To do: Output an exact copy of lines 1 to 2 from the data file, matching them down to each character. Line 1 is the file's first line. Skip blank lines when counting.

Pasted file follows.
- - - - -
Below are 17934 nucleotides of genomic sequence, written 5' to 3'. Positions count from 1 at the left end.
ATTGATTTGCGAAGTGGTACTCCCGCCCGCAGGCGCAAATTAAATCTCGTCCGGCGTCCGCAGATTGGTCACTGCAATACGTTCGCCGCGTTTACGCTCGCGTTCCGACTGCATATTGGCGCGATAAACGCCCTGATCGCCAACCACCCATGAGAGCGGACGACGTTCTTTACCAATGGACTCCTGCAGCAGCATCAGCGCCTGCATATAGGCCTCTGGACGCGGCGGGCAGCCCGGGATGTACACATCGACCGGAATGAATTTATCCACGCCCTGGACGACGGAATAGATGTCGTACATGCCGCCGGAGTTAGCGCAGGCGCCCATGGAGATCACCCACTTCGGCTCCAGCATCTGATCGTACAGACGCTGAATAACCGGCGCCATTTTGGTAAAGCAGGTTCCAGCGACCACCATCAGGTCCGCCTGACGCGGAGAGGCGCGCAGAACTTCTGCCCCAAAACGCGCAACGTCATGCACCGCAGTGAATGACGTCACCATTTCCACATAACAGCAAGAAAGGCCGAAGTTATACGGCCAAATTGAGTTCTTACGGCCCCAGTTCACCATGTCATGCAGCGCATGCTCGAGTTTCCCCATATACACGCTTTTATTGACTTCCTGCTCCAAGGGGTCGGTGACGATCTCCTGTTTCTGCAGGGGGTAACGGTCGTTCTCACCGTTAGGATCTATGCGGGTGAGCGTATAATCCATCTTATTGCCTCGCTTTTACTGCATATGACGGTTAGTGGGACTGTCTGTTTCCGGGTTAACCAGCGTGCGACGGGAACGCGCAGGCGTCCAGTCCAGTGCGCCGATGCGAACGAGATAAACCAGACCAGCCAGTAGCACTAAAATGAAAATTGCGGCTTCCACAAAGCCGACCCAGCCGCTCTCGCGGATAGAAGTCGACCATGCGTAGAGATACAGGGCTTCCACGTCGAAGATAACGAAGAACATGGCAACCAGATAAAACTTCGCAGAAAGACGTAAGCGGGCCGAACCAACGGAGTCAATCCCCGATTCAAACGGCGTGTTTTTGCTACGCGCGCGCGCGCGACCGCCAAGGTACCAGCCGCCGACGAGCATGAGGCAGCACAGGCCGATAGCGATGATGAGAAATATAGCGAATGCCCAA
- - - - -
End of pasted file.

Below are 17934 nucleotides of genomic sequence, written 5' to 3'. Positions count from 1 at the left end.
ATTGATTTGCGAAGTGGTACTCCCGCCCGCAGGCGCAAATTAAATCTCGTCCGGCGTCCGCAGATTGGTCACTGCAATACGTTCGCCGCGTTTACGCTCGCGTTCCGACTGCATATTGGCGCGATAAACGCCCTGATCGCCAACCACCCATGAGAGCGGACGACGTTCTTTACCAATGGACTCCTGCAGCAGCATCAGCGCCTGCATATAGGCCTCTGGACGCGGCGGGCAGCCCGGGATGTACACATCGACCGGAATGAATTTATCCACGCCCTGGACGACGGAATAGATGTCGTACATGCCGCCGGAGTTAGCGCAGGCGCCCATGGAGATCACCCACTTCGGCTCCAGCATCTGATCGTACAGACGCTGAATAACCGGCGCCATTTTGGTAAAGCAGGTTCCAGCGACCACCATCAGGTCCGCCTGACGCGGAGAGGCGCGCAGAACTTCTGCCCCAAAACGCGCAACGTCATGCACCGCAGTGAATGACGTCACCATTTCCACATAACAGCAAGAAAGGCCGAAGTTATACGGCCAAATTGAGTTCTTACGGCCCCAGTTCACCATGTCATGCAGCGCATGCTCGAGTTTCCCCATATACACGCTTTTATTGACTTCCTGCTCCAAGGGGTCGGTGACGATCTCCTGTTTCTGCAGGGGGTAACGGTCGTTCTCACCGTTAGGATCTATGCGGGTGAGCGTATAATCCATCTTATTGCCTCGCTTTTACTGCATATGACGGTTAGTGGGACTGTCTGTTTCCGGGTTAACCAGCGTGCGACGGGAACGCGCAGGCGTCCAGTCCAGTGCGCCGATGCGAACGAGATAAACCAGACCAGCCAGTAGCACTAAAATGAAAATTGCGGCTTCCACAAAGCCGACCCAGCCGCTCTCGCGGATAGAAGTCGACCATGCGTAGAGATACAGGGCTTCCACGTCGAAGATAACGAAGAACATGGCAACCAGATAAAACTTCGCAGAAAGACGTAAGCGGGCCGAACCAACGGAGTCAATCCCCGATTCAAACGGCGTGTTTTTGCTACGCGCGCGCGCGCGACCGCCAAGGTACCAGCCGCCGACGAGCATGAGGCAGCACAGGCCGATAGCGATGATGAGAAATATAGCGAATGCCCAA